By Paul Saffer
After 200 UEFA EURO 2004™ qualifying ties, 180 minutes of football will now decide which of the ten remaining candidates will take up the last five places for the finals in Portugal, as the play-offs begin on Saturday.
The Netherlands, Scotland, Spain, Norway, Turkey, Latvia, Croatia, Slovenia, Russia and Wales go into their two-legged matches knowing a single goal, or even a penalty shoot-out, could be the difference between a shot at becoming European champions and a summer in front of the television.
The Netherlands know this more than anyone ahead of Saturday's trip to Scotland. Four years ago they lost to Italy in the UEFA EURO 2000™ semi-finals on spot-kicks, but in 1996 they became the first team to reach the UEFA European Championship via a play-off - overcoming the Republic of Ireland in Liverpool. Yet they were also beaten on away goals by Belgium in a play-off for the 1986 FIFA World Cup.
Scotland themselves have an unhappy play-off record in this competition - eliminated by neighbours England prior to the EURO 2000™ finals. However, they could consider themselves the more fortunate of the two sides, having only confirmed second place in Group 5 on the last day of qualifying, while the Dutch were pipped to automatic qualification by the Czech Republic. Scotland manager Berti Vogts said after the play-off draw: "
Anything can happen and we have a chance."
Tough for Norway
Like the Netherlands, another former European champion in action are Spain. Norway are the visitors to Valencia CF's Mestalla stadium on Saturday night. Play-offs are a new experience for the Norwegians, while not since beating Morocco in the 1962 World Cup qualifiers have Spain faced one. Norway have a domestic base to their squad, with six Rosenborg BK players included, but no place for AS Roma's John Carew at a stadium he knows well. Coach Nils Johan Semb said of their chances: "It will be tough but it is possible."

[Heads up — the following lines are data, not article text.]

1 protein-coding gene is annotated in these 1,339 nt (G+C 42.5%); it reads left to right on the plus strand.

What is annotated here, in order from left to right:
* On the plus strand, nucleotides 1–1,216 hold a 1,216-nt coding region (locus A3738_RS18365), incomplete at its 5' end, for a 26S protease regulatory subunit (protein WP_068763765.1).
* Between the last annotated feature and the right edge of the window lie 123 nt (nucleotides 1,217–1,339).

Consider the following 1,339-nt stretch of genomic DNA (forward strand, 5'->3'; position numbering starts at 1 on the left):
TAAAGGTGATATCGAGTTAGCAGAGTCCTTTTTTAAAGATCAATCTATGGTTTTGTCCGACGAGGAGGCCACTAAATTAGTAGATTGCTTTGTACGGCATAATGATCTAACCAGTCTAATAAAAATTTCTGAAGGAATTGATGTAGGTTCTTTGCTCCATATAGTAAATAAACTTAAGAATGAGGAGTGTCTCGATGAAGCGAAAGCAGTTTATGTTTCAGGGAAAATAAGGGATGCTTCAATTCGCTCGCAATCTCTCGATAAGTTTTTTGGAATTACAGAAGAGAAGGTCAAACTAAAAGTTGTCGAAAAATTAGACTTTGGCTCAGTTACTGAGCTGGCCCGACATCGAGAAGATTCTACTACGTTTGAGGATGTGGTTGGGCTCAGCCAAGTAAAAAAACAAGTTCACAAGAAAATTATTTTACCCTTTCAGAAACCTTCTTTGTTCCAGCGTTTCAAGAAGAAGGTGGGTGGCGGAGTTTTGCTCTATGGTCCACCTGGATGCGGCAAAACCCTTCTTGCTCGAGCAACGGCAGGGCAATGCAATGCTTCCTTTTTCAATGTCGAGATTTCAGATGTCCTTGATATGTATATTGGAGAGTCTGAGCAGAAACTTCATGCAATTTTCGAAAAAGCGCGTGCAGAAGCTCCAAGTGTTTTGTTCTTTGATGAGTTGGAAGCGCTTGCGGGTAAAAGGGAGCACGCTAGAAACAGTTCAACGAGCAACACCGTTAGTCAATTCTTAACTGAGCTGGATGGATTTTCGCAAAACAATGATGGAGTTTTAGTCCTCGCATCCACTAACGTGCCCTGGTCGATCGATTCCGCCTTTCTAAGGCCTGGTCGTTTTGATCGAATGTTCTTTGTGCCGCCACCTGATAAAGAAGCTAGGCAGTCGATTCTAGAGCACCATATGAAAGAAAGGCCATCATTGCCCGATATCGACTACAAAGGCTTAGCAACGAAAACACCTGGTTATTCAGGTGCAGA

Turkey might have been 2002 World Cup semi-finalists, but being held at home by England last month means they must take on Latvia to reach Portugal. Few predicted the Baltic nation could pip Poland and Hungary to make the play-offs, but a victory in Sweden has given Latvia a chance of a first major qualification, and coach Aleksandrs Starkovs has promised: "
We will try our best, but it will be hard." Certainly, Turkey have a formidable play-off record, having ousted Austria on the way to Korea/Japan and Ireland four years ago.
Slovenia and Croatia have both been impressive campaigners since the former Yugoslavia dissolved. But while Croatia made it to EURO 2000™ and the 2002 World Cup straight from their groups, Slovenia needed play-offs each time. Romania were their victims two years ago, while for EURO 2000™ they saw off Ukraine, ironically eliminated by Croatia prior to the 1998 World Cup. Slovenia were behind Croatia in both their EURO 96™ and 1998 World Cup qualifying pools, but take an experienced squad to Zagreb on Saturday.
Russia welcome Wales
Wales's only major qualification came in the 1958 World Cup, when they gained a play-off victory against Israel. Nearly 50 years later, Russia stand in their way as the two nations meet in Moscow on Saturday for the first time since the end of the Soviet Union. Russia's last play-off experience was a 1997 defeat by Italy, but confident Football Union of Russia president Vyacheslav Koloskov said: "We think Wales are the best opponents for us to face." However, Welsh manager Mark Hughes warned: "
There is a very realistic chance we can get through."
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